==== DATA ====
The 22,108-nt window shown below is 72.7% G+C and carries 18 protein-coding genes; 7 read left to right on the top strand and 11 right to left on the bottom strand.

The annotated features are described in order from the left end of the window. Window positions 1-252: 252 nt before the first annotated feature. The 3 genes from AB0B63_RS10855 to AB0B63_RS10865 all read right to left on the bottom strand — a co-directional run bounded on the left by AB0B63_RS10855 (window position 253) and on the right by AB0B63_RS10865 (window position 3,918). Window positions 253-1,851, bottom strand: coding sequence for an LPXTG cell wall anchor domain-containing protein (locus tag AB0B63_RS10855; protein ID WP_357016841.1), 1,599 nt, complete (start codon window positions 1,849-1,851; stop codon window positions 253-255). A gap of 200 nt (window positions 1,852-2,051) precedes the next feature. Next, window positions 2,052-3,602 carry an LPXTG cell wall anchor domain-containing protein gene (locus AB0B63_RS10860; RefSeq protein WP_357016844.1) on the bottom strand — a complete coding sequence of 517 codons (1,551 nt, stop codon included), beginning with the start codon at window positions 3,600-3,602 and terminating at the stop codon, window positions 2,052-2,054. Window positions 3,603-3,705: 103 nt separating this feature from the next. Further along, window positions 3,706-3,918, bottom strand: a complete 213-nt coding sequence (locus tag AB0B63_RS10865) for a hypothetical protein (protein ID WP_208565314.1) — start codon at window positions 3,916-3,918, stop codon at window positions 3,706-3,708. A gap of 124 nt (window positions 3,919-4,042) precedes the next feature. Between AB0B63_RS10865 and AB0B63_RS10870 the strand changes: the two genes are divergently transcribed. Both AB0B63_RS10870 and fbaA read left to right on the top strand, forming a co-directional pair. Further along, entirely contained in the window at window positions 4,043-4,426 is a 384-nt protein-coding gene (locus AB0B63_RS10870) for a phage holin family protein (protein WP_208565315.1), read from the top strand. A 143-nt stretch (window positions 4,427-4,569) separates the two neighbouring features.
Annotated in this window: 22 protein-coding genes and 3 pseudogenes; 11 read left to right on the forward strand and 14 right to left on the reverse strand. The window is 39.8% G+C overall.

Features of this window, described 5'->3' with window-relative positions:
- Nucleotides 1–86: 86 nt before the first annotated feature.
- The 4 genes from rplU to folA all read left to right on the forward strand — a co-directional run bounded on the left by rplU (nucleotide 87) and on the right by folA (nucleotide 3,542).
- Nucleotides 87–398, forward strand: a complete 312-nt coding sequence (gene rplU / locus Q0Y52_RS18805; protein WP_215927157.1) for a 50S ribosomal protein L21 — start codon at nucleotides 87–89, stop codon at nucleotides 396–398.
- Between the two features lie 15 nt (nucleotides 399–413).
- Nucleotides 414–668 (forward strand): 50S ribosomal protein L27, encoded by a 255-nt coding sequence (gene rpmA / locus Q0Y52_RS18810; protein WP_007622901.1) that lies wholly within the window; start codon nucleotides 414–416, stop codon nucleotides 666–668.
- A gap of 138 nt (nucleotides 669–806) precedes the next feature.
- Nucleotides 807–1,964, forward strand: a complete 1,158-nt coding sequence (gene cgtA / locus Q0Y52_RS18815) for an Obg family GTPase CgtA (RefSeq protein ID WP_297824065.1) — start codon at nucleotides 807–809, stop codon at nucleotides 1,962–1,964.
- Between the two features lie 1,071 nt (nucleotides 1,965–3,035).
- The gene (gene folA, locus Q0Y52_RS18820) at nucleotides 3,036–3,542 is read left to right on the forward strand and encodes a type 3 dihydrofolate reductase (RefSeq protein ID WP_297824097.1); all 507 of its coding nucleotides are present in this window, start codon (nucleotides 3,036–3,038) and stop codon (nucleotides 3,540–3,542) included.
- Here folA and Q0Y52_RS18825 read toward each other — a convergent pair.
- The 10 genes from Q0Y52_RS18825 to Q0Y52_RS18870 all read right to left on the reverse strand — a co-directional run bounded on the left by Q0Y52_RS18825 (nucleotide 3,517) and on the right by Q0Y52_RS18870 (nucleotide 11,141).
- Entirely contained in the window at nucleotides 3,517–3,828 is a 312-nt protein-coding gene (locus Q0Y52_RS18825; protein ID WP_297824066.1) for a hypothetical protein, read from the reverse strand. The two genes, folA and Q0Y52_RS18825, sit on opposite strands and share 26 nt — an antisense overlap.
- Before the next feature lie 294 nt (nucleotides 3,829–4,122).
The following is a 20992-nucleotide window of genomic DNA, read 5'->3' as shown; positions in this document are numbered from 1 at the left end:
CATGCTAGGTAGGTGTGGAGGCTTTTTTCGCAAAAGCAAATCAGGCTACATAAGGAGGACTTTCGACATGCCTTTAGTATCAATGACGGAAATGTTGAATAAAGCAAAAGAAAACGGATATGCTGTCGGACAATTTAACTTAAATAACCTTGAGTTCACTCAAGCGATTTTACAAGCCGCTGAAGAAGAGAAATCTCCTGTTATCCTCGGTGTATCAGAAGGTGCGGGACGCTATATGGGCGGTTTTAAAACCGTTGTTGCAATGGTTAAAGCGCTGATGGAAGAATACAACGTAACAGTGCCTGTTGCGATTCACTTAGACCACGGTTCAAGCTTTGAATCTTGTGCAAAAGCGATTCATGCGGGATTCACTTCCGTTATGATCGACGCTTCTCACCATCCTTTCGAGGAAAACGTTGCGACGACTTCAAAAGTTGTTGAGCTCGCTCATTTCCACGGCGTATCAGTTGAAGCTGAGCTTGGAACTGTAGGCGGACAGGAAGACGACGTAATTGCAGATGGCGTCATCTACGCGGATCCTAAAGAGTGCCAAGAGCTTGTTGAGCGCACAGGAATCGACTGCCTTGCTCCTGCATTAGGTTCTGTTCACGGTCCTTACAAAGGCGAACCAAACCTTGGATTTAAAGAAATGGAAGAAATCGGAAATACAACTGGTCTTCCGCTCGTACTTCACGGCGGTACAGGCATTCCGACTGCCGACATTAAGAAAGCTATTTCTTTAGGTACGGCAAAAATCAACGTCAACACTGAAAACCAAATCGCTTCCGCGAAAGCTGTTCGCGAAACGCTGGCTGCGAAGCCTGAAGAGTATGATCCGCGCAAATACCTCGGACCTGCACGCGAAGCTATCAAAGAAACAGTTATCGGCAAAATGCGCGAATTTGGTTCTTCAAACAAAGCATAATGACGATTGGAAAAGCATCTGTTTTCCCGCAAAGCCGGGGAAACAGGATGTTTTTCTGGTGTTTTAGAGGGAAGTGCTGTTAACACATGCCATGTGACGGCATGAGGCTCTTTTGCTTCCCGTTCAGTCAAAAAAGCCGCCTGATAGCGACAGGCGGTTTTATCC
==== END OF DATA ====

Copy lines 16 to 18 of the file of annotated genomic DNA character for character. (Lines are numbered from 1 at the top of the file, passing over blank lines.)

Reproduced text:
- Entirely contained in the window at nucleotides 3,517–3,828 is a 312-nt protein-coding gene (locus Q0Y52_RS18825; protein ID WP_297824066.1) for a hypothetical protein, read from the reverse strand. The two genes, folA and Q0Y52_RS18825, sit on opposite strands and share 26 nt — an antisense overlap.
- Before the next feature lie 294 nt (nucleotides 3,829–4,122).
The following is a 20992-nucleotide window of genomic DNA, read 5'->3' as shown; positions in this document are numbered from 1 at the left end: